Finally, hydrate. According to Dr. Stacy Sims in her book Roar, older women tend to have a higher core temperature than younger women and the hormonal flux can make it harder for them to perform in the heat. She even goes so far as to say that “precooling and hydrating are non-negotiable.”
As you age, it’s more important than ever to go into training and racing fully hydrated and prepared to hydrate throughout. Start the day with hydration and understand that your needs will be higher in the heat. If you are taking on long-distance training and racing, you may even want to consider taking (or re-taking) a sweat test to help pinpoint your sodium and fluid needs.
Hormonal fluctuations occur in all humans and can vary vastly from one individual to another. They also work in patterns, meaning one hormone may signal the release or retention of another—which makes it difficult to equate the release of specific hormones to specific physical effects. Unfortunately with aging, those hormonal patterns become even more erratic, which means that a once-predictable period might begin to become heavier or more scarce, or that you might experience new related symptoms.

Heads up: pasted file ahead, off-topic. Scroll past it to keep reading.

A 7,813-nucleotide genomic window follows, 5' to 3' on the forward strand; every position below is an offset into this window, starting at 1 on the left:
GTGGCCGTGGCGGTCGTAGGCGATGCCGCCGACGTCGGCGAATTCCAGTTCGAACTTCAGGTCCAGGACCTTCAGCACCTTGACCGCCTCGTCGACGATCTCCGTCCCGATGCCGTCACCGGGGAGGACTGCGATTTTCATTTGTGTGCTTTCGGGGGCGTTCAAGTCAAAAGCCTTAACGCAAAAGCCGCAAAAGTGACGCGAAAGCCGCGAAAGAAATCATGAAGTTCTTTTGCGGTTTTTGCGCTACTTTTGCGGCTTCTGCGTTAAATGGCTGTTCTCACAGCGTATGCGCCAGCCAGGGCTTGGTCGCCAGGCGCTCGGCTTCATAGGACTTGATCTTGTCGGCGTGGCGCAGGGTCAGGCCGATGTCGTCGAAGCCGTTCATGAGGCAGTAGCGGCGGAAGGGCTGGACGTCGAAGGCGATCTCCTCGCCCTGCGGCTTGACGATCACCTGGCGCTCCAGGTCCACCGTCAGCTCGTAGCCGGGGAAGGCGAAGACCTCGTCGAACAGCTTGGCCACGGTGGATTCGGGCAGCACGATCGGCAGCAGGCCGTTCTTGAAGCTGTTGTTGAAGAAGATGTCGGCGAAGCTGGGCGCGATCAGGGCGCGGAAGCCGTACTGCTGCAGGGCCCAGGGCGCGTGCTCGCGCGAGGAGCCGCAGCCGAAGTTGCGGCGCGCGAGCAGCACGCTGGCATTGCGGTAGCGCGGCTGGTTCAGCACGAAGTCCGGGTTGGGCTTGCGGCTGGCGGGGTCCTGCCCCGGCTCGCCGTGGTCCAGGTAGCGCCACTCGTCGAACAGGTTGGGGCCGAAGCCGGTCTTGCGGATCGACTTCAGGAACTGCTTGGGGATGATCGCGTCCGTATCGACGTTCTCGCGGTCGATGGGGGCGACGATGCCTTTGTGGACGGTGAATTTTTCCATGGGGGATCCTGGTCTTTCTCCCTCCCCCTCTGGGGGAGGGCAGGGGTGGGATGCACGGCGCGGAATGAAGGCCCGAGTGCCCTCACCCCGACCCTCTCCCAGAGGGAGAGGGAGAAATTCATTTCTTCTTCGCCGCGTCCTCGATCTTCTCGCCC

It is essential to remember that your performance during your period, even an unpredictable one, is not necessarily diminished. Dr. Chalat points out, “there seems to be a lot of individual variability in how much hormones fluctuate throughout the female cycle and whether those changes influence an athlete’s VO2 max at all.” Of course, that doesn’t mean it’s not inconvenient; one hallmark among aging females is a longer period with heavier bleeding—which is obviously less than ideal during any endurance event.
Dr. Chalat suggests one simple, safe solution: try an IUD (intrauterine device). Developed for birth control, the small amount of progestin released by certain IUDs can also help reduce both the length and severity of the period, leading some doctors to prescribe them during perimenopause. It should, however, be noted that an IUD will not alleviate other menopause-related symptoms such as hot flashes or mood changes.